By: Boaz Byayesu
First of all, viagra 100mg I would like to say that I am beginning to admire Ofwono Opondo’s revised approach to political publicity and other matters of politics.
Honestly, the Nyanzi saga should have been handled better and smarter by simply ignoring her which is common sense and simple logic.
First and foremost of all, Dr. Nyanzi is a public nuisance who advertises nudity and utters obnoxious stuff for public consumption for political capital at the cost of social norms, cultural values and human dignity. What kind of an intellectual; what sort of a distinguished professor from a highly credited university? A celebrated high profile social researcher, I hear!
Secondly, having been responsible for a big group of young ladies at some point in my life, and experienced how necessary and burdensome it can be to our beloved sisters and daughters especially the needy, sanitary pads for school girls is an absolute necessity.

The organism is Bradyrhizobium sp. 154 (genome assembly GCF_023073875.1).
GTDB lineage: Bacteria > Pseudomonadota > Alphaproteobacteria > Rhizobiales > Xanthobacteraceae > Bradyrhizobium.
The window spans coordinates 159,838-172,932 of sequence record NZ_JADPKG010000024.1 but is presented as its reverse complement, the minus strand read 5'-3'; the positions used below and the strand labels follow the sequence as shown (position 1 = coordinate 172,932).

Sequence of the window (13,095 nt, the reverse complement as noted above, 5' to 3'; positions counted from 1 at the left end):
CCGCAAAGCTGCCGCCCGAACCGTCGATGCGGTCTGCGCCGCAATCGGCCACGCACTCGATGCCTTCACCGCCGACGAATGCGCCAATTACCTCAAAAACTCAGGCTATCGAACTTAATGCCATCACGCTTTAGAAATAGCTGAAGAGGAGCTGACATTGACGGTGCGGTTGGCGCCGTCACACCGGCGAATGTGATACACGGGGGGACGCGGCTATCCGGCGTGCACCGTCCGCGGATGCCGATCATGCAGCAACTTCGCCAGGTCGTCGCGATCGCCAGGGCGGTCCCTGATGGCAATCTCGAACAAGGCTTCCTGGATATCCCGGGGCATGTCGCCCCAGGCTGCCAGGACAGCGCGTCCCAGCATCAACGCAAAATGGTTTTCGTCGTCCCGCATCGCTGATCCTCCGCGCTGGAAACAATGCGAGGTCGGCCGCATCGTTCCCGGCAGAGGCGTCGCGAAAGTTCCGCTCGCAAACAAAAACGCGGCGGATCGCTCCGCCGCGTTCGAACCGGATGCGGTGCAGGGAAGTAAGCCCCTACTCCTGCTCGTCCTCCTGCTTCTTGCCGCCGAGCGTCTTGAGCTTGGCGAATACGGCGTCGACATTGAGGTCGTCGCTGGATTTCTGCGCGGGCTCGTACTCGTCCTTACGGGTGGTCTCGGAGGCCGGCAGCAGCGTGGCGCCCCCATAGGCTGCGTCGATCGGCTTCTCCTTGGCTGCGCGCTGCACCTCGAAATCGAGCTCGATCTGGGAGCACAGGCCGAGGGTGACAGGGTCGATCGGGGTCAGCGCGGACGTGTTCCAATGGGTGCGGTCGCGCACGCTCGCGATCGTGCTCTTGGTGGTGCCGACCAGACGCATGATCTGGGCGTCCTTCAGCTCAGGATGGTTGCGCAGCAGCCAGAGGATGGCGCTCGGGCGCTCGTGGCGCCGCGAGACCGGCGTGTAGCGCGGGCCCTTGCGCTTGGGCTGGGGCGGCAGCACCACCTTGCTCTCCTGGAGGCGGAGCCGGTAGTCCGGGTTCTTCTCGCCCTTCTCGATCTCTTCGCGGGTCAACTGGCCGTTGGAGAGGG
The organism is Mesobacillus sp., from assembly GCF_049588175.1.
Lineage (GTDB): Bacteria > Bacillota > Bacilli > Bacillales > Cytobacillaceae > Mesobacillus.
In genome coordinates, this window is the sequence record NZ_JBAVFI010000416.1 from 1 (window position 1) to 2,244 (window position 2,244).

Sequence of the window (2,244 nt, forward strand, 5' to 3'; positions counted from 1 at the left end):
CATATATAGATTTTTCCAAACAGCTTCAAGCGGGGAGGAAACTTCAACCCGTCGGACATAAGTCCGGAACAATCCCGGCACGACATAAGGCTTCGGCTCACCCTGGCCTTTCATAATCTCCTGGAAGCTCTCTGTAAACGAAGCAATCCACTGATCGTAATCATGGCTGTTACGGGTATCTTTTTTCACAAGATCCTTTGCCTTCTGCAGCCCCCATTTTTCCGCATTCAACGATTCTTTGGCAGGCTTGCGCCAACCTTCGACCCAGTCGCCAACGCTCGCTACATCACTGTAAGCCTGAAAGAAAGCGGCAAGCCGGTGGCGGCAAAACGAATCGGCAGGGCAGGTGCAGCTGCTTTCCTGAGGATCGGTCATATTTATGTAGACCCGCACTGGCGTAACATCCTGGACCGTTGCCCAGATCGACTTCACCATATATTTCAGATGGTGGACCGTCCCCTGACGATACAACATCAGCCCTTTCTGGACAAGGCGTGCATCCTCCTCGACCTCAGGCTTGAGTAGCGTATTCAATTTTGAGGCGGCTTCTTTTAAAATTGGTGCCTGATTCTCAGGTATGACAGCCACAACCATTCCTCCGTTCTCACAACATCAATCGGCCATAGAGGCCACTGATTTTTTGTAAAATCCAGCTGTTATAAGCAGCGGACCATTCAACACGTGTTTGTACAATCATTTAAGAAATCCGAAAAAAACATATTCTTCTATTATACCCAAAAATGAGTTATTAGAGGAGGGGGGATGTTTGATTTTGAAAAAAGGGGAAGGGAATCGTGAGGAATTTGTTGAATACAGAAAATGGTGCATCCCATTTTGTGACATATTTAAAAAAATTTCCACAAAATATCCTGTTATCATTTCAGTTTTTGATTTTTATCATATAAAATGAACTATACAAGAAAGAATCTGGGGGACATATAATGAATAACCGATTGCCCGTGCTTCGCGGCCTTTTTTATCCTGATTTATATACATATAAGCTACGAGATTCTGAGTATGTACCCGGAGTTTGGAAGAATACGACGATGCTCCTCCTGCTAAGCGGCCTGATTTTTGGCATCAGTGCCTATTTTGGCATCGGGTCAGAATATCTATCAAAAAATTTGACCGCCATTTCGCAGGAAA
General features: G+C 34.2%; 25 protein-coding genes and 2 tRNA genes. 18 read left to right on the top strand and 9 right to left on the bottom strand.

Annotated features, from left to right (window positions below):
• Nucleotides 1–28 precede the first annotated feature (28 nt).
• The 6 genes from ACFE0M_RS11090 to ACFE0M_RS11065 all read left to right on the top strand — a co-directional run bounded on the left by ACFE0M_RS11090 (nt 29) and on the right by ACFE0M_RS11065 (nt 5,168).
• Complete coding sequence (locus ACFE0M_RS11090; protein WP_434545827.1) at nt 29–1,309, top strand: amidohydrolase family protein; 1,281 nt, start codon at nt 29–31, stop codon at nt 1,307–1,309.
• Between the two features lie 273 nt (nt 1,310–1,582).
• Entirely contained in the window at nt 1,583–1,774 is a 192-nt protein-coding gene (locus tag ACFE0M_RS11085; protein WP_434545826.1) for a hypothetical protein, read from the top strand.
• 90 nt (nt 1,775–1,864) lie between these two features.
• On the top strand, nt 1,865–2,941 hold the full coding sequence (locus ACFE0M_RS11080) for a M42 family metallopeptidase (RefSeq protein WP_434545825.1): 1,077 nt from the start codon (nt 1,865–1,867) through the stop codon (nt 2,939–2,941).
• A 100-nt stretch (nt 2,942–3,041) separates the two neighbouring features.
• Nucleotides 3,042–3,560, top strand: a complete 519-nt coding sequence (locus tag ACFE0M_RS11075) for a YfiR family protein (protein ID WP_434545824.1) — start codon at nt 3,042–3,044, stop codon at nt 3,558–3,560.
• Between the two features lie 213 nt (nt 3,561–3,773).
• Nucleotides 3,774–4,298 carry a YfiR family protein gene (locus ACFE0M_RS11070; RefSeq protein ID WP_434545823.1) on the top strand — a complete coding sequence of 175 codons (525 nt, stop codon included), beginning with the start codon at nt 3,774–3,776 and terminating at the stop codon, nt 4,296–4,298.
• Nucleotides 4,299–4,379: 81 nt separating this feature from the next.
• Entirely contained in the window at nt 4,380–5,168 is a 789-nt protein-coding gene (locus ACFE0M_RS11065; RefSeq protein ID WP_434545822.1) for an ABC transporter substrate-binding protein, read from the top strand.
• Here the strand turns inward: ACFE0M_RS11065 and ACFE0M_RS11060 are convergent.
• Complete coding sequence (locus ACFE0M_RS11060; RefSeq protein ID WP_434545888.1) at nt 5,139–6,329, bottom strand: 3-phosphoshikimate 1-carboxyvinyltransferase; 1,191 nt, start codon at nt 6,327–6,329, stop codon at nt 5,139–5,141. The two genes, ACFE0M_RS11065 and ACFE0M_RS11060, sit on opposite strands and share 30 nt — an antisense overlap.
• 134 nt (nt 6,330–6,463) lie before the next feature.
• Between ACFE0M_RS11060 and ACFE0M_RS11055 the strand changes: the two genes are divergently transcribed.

However, Dr. Nyanzi is neither the only kind mother nor the only responsible leader in this country. Given the politicization of this issue, it is evidently clear that Dr. Nyanzi is honestly up to something quite different from this issue of sanitary pads for our sisters and daughters of a nation.
Fellow Ugandans, let us be honest with ourselves and the issues that concern us if we are to give value to our national concerns that we hold so dear and lend credence to the cherished common causes we all treasure as a nation.